by Joan Aiken
read by Lizza Aiken
Listening Library, 2012. The book was written in 1962. 5 hours on 4 compact discs.
Why had I never read The Wolves of Willoughby Chase before? I remember seeing it as a child, and I think I may have even checked it out once, but it looked far too dark for me. (I never have really liked dark books.) This time reading it, I was completely enchanted. Yes, the girls triumph over adversity, but I wouldn’t even call this book “dark” now that I’m an adult. I guess the Edward Gorey illustrations were too much for me.
And this 50th anniversary production is especially delightful in that it’s read by the author’s daughter. And she talks at the beginning about the writing of the book and the adversity her mother faced in her own life. Her mother had a gap of ten years in writing, and read the chapters to her children when she finally took it up again. For me, this inside information made me enjoy the story all the more.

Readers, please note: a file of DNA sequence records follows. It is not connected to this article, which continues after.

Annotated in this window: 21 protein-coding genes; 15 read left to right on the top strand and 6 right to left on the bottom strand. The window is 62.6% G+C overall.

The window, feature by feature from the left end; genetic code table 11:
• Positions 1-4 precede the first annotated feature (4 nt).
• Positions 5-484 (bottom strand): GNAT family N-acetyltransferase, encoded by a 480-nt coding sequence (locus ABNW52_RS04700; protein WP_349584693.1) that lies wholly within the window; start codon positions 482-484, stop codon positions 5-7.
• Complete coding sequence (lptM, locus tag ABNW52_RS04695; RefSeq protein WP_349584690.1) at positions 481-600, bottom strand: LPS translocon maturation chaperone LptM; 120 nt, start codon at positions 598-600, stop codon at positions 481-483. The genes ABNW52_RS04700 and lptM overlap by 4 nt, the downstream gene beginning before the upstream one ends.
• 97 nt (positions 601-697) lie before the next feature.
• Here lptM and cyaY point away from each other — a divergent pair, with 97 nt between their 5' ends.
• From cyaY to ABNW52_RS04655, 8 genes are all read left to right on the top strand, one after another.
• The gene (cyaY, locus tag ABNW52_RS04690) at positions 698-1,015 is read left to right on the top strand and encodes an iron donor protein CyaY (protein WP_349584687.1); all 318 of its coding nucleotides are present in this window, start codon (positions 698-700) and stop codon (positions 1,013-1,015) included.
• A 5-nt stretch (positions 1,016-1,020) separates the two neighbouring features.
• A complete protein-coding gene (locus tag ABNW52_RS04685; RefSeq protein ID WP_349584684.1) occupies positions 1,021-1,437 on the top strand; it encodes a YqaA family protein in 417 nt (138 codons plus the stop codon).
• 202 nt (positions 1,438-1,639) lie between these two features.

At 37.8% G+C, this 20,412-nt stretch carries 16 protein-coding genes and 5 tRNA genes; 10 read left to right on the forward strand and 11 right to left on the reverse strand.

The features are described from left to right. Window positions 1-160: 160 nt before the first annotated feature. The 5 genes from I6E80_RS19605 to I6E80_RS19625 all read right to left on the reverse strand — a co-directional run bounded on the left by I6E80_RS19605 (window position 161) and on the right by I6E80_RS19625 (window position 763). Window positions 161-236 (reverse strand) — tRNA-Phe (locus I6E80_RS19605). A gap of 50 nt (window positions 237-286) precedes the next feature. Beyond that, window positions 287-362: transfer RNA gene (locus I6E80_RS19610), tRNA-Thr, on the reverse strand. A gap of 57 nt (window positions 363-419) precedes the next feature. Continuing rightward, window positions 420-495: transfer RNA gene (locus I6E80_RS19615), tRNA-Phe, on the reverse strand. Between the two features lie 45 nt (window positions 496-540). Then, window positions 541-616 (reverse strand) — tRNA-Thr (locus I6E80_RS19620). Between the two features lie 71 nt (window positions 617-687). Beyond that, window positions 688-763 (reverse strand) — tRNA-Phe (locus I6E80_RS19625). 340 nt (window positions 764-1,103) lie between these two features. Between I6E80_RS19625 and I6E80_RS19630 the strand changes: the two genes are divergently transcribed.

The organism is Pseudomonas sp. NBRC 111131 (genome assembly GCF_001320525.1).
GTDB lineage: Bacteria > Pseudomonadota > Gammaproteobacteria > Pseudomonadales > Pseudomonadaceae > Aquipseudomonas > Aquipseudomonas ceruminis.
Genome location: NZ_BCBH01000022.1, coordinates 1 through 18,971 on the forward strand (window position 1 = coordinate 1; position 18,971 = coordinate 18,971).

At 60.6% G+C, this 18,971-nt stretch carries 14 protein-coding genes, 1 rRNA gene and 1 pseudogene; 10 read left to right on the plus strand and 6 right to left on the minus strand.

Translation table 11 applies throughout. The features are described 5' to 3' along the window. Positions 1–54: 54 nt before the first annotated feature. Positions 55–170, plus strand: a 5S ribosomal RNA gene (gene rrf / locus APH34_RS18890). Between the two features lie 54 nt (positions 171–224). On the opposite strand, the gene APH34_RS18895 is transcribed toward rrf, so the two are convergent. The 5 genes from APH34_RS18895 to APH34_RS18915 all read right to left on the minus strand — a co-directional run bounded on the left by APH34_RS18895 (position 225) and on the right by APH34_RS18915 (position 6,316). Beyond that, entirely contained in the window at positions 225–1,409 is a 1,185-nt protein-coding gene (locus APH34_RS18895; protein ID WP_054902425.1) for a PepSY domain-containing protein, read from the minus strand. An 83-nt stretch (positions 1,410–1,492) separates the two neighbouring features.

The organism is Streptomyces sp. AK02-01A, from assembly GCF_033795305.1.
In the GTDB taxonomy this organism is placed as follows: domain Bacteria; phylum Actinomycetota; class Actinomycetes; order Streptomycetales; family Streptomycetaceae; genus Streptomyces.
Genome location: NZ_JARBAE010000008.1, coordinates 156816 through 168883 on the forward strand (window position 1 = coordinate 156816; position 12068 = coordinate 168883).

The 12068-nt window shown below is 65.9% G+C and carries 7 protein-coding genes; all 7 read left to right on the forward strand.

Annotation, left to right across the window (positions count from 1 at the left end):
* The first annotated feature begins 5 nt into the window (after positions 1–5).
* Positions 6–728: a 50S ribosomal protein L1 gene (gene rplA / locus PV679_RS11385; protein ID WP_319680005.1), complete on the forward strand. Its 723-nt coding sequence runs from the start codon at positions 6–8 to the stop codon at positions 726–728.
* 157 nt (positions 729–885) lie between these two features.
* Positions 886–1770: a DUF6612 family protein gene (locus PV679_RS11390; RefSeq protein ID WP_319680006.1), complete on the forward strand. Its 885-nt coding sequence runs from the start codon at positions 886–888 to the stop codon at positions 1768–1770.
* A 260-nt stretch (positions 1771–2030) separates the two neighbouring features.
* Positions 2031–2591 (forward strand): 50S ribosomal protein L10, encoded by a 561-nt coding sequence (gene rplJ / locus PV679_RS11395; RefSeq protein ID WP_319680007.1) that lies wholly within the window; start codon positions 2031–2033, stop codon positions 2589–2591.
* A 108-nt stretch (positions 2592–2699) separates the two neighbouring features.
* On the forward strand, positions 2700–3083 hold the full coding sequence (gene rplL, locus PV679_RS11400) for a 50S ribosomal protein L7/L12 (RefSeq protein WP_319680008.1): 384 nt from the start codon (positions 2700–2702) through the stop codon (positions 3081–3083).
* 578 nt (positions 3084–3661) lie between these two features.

The story is wonderful. As they point out in the introduction, we’ve got orphan girls with everyone set against them. They must figure out a way to escape and somehow set things to rights, and they do so on their own power. The sinister wolves add atmosphere and drama and probably too much darkness for the little girl I once was. But this audio production would make marvelous family listening. (If it gets too scary, you can comfort any little ones listening.)
The story is old-fashioned and melodramatic, but there’s so much to love. This classic was #57 in Betsy Bird’s Top 100 Children’s Novels Poll. I’m so glad I’ve finally read it.
Find this review on Sonderbooks at: www.sonderbooks.com/Childrens_Fiction/wolves_of_willoughby_chase.html
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Source: This review is based on a library audiobook from Fairfax County Public Library.
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